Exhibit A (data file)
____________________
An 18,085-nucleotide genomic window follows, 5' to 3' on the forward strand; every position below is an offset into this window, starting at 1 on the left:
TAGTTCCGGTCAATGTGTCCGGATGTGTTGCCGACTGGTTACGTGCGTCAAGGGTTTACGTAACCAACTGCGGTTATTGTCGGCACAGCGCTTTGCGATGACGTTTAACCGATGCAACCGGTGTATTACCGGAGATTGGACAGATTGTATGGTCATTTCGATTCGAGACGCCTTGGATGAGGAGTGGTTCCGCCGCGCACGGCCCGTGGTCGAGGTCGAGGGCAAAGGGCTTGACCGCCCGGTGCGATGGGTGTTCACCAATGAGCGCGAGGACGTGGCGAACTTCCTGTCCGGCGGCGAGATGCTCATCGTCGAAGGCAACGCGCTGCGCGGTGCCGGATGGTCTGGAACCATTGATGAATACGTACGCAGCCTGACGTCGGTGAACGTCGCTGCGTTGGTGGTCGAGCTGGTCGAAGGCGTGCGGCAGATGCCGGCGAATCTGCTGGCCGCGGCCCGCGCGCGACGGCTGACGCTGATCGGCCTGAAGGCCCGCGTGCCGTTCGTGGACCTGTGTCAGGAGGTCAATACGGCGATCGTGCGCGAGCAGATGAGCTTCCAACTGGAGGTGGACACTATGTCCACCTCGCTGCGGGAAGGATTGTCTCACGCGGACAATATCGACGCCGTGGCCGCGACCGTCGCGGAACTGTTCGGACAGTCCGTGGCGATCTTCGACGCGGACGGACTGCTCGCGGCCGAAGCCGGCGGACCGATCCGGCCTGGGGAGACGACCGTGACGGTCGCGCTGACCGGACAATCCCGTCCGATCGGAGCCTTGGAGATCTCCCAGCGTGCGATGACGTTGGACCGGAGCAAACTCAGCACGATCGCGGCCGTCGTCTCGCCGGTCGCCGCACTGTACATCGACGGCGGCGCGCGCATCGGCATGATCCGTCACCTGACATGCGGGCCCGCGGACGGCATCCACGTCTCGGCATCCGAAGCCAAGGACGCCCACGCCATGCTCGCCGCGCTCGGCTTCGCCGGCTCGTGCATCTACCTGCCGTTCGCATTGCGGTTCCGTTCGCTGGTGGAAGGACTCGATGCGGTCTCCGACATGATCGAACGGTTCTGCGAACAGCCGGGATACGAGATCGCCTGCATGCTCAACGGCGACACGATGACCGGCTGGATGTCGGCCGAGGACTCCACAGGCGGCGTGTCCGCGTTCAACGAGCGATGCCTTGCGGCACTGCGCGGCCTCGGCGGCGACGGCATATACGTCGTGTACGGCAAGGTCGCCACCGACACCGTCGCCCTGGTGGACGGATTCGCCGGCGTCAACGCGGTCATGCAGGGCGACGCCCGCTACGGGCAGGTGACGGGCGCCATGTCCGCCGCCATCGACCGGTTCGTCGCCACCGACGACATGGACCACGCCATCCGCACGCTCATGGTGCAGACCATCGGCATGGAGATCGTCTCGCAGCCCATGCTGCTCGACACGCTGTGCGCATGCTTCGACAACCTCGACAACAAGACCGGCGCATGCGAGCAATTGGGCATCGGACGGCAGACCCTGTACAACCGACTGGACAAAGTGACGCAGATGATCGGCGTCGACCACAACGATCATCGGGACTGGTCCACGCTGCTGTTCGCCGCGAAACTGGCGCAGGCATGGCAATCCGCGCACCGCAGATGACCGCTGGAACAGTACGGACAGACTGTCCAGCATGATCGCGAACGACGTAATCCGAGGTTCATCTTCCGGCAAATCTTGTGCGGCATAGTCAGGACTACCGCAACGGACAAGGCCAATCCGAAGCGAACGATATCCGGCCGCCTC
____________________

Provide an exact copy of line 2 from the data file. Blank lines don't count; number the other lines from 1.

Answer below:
TAGTTCCGGTCAATGTGTCCGGATGTGTTGCCGACTGGTTACGTGCGTCAAGGGTTTACGTAACCAACTGCGGTTATTGTCGGCACAGCGCTTTGCGATGACGTTTAACCGATGCAACCGGTGTATTACCGGAGATTGGACAGATTGTATGGTCATTTCGATTCGAGACGCCTTGGATGAGGAGTGGTTCCGCCGCGCACGGCCCGTGGTCGAGGTCGAGGGCAAAGGGCTTGACCGCCCGGTGCGATGGGTGTTCACCAATGAGCGCGAGGACGTGGCGAACTTCCTGTCCGGCGGCGAGATGCTCATCGTCGAAGGCAACGCGCTGCGCGGTGCCGGATGGTCTGGAACCATTGATGAATACGTACGCAGCCTGACGTCGGTGAACGTCGCTGCGTTGGTGGTCGAGCTGGTCGAAGGCGTGCGGCAGATGCCGGCGAATCTGCTGGCCGCGGCCCGCGCGCGACGGCTGACGCTGATCGGCCTGAAGGCCCGCGTGCCGTTCGTGGACCTGTGTCAGGAGGTCAATACGGCGATCGTGCGCGAGCAGATGAGCTTCCAACTGGAGGTGGACACTATGTCCACCTCGCTGCGGGAAGGATTGTCTCACGCGGACAATATCGACGCCGTGGCCGCGACCGTCGCGGAACTGTTCGGACAGTCCGTGGCGATCTTCGACGCGGACGGACTGCTCGCGGCCGAAGCCGGCGGACCGATCCGGCCTGGGGAGACGACCGTGACGGTCGCGCTGACCGGACAATCCCGTCCGATCGGAGCCTTGGAGATCTCCCAGCGTGCGATGACGTTGGACCGGAGCAAACTCAGCACGATCGCGGCCGTCGTCTCGCCGGTCGCCGCACTGTACATCGACGGCGGCGCGCGCATCGGCATGATCCGTCACCTGACATGCGGGCCCGCGGACGGCATCCACGTCTCGGCATCCGAAGCCAAGGACGCCCACGCCATGCTCGCCGCGCTCGGCTTCGCCGGCTCGTGCATCTACCTGCCGTTCGCATTGCGGTTCCGTTCGCTGGTGGAAGGACTCGATGCGGTCTCCGACATGATCGAACGGTTCTGCGAACAGCCGGGATACGAGATCGCCTGCATGCTCAACGGCGACACGATGACCGGCTGGATGTCGGCCGAGGACTCCACAGGCGGCGTGTCCGCGTTCAACGAGCGATGCCTTGCGGCACTGCGCGGCCTCGGCGGCGACGGCATATACGTCGTGTACGGCAAGGTCGCCACCGACACCGTCGCCCTGGTGGACGGATTCGCCGGCGTCAACGCGGTCATGCAGGGCGACGCCCGCTACGGGCAGGTGACGGGCGCCATGTCCGCCGCCATCGACCGGTTCGTCGCCACCGACGACATGGACCACGCCATCCGCACGCTCATGGTGCAGACCATCGGCATGGAGATCGTCTCGCAGCCCATGCTGCTCGACACGCTGTGCGCATGCTTCGACAACCTCGACAACAAGACCGGCGCATGCGAGCAATTGGGCATCGGACGGCAGACCCTGTACAACCGACTGGACAAAGTGACGCAGATGATCGGCGTCGACCACAACGATCATCGGGACTGGTCCACGCTGCTGTTCGCCGCGAAACTGGCGCAGGCATGGCAATCCGCGCACCGCAGATGACCGCTGGAACAGTACGGACAGACTGTCCAGCATGATCGCGAACGACGTAATCCGAGGTTCATCTTCCGGCAAATCTTGTGCGGCATAGTCAGGACTACCGCAACGGACAAGGCCAATCCGAAGCGAACGATATCCGGCCGCCTC